ϕ ˙ i = ω i + j = 1 N a i j κ i j f ( ϕ i ϕ j ) ,
κ ˙ i j = ϵ ( κ i j + g ( ϕ i ϕ j ) ) ,
where ϕ i [ 0 , 2 π ) represents the phase of the ith oscillator ( i = 1 , , N), ω i is its natural frequency, and κ i j is the coupling weight of the connection from node j to i. Furthermore, f and g are 2 π-periodic functions where f is the coupling function, g is the adaptation rule, and ϵ 1 is the adaptation time constant. The connectivity between the oscillators is described by the entries a i j { 0 , 1 } of the adjacency matrix A. In particular, for the Kuramoto phase oscillator,110 the coupling function is f ( ϕ ) = sin ϕ , and synaptic neuronal plasticity may be described by g ( ϕ ) = cos ( ϕ + β ) where the parameter β describes different adaptivity rules.

One purpose of this section is to provide a new perspective by demonstrating that a wide range of models ranging from neuronal networks with synaptic plasticity via power grids to physiological networks modeling tumor disease and sepsis can be viewed as adaptive oscillator networks, and partial synchronization patterns can be described on equal footing. This modeling approach allows one to transfer methods and results from one system to the other.

A common class of network models describing power grids is given by N coupled phase oscillators with inertia,111 also known as a swing equation. It has been widely used in works on synchronization of complex networks and as a paradigm for the dynamics of modern power grids,112–122 
M ϕ ¨ i + γ ϕ ˙ i = P i + j = 1 N a i j h ( ϕ i ϕ j ) ,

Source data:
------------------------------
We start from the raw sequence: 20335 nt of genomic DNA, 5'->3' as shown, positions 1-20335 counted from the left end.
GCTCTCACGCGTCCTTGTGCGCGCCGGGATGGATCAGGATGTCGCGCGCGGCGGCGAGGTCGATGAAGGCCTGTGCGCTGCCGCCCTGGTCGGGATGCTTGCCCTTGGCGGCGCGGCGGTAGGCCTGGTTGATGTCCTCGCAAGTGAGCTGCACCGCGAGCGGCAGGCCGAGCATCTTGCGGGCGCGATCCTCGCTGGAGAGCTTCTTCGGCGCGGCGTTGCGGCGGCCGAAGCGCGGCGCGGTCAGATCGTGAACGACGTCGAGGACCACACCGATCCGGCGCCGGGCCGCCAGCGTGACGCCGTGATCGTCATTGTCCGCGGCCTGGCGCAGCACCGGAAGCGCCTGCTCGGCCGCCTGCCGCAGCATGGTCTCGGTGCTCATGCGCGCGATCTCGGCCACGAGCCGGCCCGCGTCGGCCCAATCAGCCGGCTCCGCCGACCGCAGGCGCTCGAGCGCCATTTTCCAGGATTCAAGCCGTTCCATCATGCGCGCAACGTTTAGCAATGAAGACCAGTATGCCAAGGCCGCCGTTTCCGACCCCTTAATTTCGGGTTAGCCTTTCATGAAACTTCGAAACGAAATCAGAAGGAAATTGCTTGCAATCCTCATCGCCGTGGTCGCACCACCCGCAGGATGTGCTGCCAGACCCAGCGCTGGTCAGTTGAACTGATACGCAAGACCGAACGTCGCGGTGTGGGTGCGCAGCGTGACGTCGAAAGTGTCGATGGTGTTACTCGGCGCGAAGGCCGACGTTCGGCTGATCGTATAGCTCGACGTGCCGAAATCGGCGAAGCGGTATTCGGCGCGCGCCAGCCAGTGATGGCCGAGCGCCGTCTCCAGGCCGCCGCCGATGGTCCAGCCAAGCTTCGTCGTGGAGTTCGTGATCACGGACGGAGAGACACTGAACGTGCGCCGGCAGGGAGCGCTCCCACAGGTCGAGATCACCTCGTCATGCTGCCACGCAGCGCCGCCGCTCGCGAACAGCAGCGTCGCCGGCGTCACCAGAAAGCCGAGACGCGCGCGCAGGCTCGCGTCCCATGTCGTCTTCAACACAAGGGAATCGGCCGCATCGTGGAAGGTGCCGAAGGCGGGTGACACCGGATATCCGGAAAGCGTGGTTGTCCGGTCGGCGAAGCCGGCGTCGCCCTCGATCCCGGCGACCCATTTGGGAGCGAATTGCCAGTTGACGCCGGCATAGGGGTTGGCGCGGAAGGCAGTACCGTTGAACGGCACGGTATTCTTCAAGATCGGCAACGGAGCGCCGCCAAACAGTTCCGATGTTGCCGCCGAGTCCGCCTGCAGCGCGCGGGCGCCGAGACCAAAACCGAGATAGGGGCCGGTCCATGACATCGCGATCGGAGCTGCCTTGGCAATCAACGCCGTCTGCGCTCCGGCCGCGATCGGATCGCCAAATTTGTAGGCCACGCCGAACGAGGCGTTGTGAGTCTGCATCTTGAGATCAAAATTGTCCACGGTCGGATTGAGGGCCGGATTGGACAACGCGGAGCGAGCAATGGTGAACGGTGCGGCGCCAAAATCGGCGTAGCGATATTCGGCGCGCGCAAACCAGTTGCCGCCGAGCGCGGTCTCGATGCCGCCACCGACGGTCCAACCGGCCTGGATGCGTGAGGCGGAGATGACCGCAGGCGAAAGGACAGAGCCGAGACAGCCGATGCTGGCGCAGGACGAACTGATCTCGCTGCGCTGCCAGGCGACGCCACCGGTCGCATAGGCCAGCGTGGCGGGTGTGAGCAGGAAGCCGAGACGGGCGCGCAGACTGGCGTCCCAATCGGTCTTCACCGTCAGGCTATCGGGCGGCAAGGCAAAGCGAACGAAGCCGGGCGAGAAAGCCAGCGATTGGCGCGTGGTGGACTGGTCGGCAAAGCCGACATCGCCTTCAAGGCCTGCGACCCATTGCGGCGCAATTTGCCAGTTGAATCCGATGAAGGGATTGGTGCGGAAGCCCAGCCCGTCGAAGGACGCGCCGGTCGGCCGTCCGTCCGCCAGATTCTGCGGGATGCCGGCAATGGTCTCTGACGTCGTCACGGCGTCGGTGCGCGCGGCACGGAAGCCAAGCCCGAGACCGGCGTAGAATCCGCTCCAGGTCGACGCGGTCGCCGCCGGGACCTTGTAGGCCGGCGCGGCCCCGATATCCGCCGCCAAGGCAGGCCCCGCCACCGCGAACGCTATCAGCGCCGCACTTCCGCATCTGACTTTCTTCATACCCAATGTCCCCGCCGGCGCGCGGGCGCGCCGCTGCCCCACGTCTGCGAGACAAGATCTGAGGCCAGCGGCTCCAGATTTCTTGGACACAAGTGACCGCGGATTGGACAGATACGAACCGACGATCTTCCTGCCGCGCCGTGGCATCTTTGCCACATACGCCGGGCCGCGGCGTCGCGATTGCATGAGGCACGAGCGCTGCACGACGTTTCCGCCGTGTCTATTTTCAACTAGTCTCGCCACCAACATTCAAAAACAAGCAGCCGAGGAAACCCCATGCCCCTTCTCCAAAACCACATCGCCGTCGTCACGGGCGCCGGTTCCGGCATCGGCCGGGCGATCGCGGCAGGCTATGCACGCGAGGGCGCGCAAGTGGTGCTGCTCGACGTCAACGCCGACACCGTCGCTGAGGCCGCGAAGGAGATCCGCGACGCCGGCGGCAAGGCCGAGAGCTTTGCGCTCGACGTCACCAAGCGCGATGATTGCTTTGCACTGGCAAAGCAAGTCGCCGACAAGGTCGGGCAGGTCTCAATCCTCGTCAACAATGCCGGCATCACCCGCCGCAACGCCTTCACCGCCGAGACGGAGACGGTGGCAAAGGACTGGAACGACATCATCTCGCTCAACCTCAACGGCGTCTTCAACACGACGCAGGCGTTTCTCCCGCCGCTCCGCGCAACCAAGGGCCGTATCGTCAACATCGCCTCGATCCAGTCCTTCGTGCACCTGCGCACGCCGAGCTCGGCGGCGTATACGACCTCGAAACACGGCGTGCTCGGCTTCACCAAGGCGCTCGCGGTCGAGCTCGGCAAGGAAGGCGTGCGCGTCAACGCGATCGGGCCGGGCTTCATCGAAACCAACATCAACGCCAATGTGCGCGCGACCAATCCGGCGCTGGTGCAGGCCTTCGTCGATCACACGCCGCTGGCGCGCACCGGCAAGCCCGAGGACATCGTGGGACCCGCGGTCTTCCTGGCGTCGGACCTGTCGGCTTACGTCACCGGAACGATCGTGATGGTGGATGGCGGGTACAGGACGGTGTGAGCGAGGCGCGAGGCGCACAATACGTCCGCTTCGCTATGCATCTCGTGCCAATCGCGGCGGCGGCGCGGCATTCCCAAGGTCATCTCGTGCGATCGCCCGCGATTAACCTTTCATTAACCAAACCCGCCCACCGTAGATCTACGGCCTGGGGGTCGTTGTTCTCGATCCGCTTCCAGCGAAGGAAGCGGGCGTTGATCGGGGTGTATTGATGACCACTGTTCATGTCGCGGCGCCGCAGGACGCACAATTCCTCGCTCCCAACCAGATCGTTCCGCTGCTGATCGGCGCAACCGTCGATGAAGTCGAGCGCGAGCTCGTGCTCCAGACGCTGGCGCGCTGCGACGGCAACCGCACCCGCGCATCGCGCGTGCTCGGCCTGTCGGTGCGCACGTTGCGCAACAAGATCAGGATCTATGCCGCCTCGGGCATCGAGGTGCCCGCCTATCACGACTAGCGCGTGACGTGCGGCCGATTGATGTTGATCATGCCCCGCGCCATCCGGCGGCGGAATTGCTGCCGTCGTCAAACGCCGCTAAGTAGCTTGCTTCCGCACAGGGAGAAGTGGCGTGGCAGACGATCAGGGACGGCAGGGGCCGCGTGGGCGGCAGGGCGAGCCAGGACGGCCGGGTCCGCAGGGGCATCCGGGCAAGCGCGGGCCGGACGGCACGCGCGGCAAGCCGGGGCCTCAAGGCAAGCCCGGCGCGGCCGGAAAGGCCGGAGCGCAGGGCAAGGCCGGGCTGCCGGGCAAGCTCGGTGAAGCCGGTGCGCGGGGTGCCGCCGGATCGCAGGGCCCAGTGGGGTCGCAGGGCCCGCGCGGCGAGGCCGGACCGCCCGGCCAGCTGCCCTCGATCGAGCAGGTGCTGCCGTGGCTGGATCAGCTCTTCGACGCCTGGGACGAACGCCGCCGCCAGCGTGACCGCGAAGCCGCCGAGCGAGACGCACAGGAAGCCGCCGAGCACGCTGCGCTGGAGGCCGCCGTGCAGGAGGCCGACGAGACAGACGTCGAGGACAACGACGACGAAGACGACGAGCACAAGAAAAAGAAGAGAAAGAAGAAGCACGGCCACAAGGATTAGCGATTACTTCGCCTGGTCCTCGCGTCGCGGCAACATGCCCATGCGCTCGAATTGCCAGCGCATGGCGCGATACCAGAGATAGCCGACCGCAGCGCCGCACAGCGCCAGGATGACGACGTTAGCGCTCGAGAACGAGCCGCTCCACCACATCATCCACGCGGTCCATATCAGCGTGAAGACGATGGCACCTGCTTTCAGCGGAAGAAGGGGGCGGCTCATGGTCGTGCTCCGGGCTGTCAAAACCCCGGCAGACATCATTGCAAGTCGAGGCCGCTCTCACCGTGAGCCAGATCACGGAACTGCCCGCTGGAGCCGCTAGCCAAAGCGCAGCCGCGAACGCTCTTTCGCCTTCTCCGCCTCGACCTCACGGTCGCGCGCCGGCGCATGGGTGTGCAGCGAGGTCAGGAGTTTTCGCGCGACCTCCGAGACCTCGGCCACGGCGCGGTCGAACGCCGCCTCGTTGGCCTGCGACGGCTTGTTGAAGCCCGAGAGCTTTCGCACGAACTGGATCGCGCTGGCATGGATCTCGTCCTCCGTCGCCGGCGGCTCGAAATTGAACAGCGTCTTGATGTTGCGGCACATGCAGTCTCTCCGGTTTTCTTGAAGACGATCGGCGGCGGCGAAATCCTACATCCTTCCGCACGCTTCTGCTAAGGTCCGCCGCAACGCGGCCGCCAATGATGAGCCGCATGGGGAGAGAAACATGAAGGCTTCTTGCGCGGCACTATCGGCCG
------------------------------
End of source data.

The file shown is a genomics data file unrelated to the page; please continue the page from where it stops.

where M is the inertia coefficient, γ is the damping constant, P i is the power of the ith oscillator (related to the natural frequency ω i = P i / γ), h is the coupling function, and a i j is the adjacency matrix as defined in Eq. (9). Another view on the role of adaptivity for power grid systems can also be found in Sec. V D.
It has been shown123 that the class of phase oscillator models with inertia is a natural subclass of systems with adaptive coupling weights where the weights denote the power flows between the corresponding nodes. We first write Eq. (11) in the form
ϕ ˙ i = ω i + ψ i ,
ψ ˙ i = γ M ( ψ i 1 γ j = 1 N a i j h ( ϕ i ϕ j ) ) ,
where ψ i is the deviation of the instantaneous phase velocity from the natural frequency ω i. We observe that this is a system of N phase oscillators (12) augmented by the adaptation (13) of the frequency deviation ψ i. Similar systems with a direct frequency adaptation have been studied in Refs. 28 and 124–126. Note that the coupling between the phase oscillators is realized in the frequency adaptation, which is different from the classical Kuramoto system.110 In order to introduce coupling weights into system (12) and (13), we express the frequency deviation ψ i as the sum ψ i = j = 1 N a i j χ i j of the dynamical power flows χ i j from the nodes j that are coupled with node i. The power flows are governed by the equation χ ˙ i j = ϵ ( χ i j + g ( ϕ i ϕ j ) ), where g ( ϕ i ϕ j ) h ( ϕ i ϕ j ) / γ are their stationary values127 and ϵ = γ / M. It is straightforward to check that ψ i, defined in such a way, satisfies the dynamical equation (13).
As a result, the swing equations (12) and (13) can be written as the following system of adaptively coupled phase oscillators:
ϕ ˙ i = ω i + j = 1 N a i j χ i j ,
χ ˙ i j = ϵ ( χ i j + g ( ϕ i ϕ j ) ) .
The obtained system corresponds to (9) and (10) with coupling weights χ i j and coupling function f ( ϕ i ϕ j ) 1. The coupling weights form a pseudocoupling matrix χ describing the power flow between the nodes. Note that the base network topology a i j of the phase oscillator system with inertia equation (11) is unaffected by the transformation.

In adaptive phase oscillator networks, there exists a diversity of multifrequency cluster states,20,35,107 including chimera states20 and solitary states.128 In a multifrequency cluster state, all oscillators split into M groups (called clusters), each of which is characterized by a common cluster frequency Ω μ. In particular, the temporal behavior of the ith oscillator of the μth cluster ( μ = 1 , , M) is given by ϕ i μ ( t ) = Ω μ t + ρ i μ + s i μ ( t ) where ρ i μ [ 0 , 2 π ) and s i μ ( t ) are bounded functions describing different types of phase clusters characterized by the phase relation within each cluster.34